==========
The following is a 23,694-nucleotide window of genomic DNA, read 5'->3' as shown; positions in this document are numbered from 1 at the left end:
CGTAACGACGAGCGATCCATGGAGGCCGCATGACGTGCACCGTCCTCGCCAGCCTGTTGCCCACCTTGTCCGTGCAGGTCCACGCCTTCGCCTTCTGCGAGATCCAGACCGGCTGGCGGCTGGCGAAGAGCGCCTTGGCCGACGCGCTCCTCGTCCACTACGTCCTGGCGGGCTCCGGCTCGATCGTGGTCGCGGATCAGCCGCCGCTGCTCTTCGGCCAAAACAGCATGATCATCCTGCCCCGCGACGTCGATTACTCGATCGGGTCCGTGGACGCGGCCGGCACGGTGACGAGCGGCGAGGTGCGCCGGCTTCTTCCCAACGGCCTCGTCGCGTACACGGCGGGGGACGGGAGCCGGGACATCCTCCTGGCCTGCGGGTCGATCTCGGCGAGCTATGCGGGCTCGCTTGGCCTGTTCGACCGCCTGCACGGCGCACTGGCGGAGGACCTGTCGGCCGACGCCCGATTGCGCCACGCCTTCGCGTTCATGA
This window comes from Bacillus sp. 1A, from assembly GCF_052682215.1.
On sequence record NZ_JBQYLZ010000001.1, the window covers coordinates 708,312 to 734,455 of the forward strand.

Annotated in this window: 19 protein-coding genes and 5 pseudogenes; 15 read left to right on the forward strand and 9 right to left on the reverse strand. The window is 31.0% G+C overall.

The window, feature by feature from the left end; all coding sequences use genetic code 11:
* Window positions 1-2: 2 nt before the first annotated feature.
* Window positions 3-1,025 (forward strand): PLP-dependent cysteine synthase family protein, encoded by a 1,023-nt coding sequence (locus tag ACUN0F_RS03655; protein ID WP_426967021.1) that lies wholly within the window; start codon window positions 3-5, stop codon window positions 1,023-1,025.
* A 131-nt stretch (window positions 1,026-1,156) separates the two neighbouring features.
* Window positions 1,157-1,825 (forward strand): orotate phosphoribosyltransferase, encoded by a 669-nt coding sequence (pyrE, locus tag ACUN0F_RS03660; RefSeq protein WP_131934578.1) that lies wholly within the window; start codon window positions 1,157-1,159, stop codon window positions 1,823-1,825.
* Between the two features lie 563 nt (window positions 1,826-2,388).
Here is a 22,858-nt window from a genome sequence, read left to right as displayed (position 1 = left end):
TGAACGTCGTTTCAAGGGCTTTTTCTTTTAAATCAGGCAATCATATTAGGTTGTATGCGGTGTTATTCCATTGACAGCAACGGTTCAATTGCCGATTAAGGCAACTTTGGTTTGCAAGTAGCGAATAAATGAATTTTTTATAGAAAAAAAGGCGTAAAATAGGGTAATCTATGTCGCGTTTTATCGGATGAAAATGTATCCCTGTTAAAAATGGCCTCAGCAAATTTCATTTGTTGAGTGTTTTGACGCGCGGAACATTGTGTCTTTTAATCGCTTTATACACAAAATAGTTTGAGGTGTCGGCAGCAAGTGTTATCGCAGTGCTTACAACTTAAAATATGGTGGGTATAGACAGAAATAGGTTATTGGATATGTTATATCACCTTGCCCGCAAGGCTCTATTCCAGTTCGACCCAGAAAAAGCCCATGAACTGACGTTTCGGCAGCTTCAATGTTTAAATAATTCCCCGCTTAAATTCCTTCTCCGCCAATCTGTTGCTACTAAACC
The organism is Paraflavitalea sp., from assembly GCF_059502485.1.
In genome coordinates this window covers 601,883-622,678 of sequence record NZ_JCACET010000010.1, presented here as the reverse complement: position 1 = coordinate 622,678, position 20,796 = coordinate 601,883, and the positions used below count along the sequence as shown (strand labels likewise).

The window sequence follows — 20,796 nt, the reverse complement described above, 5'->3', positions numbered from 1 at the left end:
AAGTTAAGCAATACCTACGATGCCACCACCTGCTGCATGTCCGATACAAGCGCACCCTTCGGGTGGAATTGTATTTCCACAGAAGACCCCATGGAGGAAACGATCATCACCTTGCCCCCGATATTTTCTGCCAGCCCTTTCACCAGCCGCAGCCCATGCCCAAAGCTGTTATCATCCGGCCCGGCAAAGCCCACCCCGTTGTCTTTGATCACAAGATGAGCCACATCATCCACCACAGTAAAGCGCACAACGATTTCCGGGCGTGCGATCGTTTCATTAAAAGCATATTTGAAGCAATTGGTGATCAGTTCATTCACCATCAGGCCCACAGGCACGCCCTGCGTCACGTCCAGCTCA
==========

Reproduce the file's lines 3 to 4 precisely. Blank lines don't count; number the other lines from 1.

This window comes from Bacillus sp. 1A, from assembly GCF_052682215.1.
On sequence record NZ_JBQYLZ010000001.1, the window covers coordinates 708,312 to 734,455 of the forward strand.